Team photographer Evan Siegle shares his favorite photos from the 2021 Green Bay Packers season.
Jeffery from Brooklyn, WI
Ted Thompson, David Bakhtiari and Jeff Janis.
Scott from Sheboygan, WI
Johnny Blood, Vince Lombardi and Cliff Christl (if he counts because his knowledge of the Packers is off the charts).
Derek from Eau Claire, WI
I can't think of anything cooler than having dinner with Bart Starr, Brett Favre and Aaron Rodgers. Three all-time greats and all with a great ability to tell stories. I'd order dessert just to keep the conversation going.
Eric from Stramproy, Netherlands
Russ Ball. Of course…though I don't think he'll disclose any secrets. Larry McCarren (The "Real" Rock!): player, executive, reporter, radioman, analyst and seemingly a genuinely kind dude. Mark Murphy, because he was kind enough to provide me with a sideline game pass for the Chicago game in 2019. That as a result of a personal mail conversation with him in which I expressed my dismay about how uncivilized some people address him. Steady as a rock.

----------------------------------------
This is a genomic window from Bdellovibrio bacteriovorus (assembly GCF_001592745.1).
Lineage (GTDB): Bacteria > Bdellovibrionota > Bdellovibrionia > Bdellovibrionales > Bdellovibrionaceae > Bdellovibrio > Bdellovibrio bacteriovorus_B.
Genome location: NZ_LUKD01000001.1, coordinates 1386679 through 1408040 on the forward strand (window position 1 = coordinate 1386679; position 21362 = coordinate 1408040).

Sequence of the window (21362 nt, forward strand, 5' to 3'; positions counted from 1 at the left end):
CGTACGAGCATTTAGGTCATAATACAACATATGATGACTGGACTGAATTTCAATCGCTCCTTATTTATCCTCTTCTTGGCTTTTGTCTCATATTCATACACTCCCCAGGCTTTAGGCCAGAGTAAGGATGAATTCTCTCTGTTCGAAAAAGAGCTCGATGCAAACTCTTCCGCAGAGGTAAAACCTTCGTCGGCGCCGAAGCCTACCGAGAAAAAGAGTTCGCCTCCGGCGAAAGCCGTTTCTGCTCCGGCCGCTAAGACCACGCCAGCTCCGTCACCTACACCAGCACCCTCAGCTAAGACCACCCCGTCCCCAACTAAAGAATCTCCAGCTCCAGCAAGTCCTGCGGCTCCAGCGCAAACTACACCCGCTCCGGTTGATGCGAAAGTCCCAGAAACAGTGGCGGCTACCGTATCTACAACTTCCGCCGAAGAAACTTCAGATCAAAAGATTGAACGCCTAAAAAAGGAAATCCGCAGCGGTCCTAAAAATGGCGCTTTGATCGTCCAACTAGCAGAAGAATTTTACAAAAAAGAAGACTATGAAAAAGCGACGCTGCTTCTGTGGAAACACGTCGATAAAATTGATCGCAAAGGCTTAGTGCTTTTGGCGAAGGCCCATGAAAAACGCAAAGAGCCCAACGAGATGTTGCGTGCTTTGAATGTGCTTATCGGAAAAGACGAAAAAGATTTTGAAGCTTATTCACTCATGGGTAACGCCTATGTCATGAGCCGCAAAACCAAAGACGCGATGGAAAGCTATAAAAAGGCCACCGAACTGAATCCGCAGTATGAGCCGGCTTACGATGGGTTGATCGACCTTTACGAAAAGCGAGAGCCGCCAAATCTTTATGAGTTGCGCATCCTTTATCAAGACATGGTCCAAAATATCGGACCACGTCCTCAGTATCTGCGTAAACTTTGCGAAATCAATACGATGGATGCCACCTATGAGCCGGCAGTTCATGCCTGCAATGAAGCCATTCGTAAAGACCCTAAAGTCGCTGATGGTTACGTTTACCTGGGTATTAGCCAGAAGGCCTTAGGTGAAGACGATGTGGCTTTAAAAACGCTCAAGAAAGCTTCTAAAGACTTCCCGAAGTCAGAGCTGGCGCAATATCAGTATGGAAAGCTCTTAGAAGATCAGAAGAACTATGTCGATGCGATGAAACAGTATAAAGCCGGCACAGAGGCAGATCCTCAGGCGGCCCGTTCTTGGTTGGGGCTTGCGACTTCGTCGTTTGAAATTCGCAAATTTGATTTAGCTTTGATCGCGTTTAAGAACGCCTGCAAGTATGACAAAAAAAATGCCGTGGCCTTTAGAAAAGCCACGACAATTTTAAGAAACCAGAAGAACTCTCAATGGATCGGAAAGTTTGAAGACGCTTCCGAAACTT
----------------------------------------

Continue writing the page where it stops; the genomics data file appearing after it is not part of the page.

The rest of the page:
John from Wausau, WI
Dinner: Ray Nitschke, tough player, looked like a professor when we shared a plane, wear his jersey every game for intercession of "The Glory Years" for the win; underappreciated Dave Robinson, to hear his take on the turbulent times we both lived through; Brett Favre, an everyman in spite of his success. Fourth of July, USA! Freedom! Fireworks, Insider Inbox, Outsider Inbox, GBP, II community. What incredible luck we have to live in this great country! Thanks, Spoff and Wes, for all you do.
Ben from Pensacola, FL
If I were at a dinner with Davante Adams, I'd ask him about a lot of different plays and what he was processing (plus ask him to help my footwork to get an advantage in my ultimate frisbee game). But the other two I would love to sit down with would be Vince Lombardi and Ted Thompson to pick their brains about leadership and interpersonal relationships.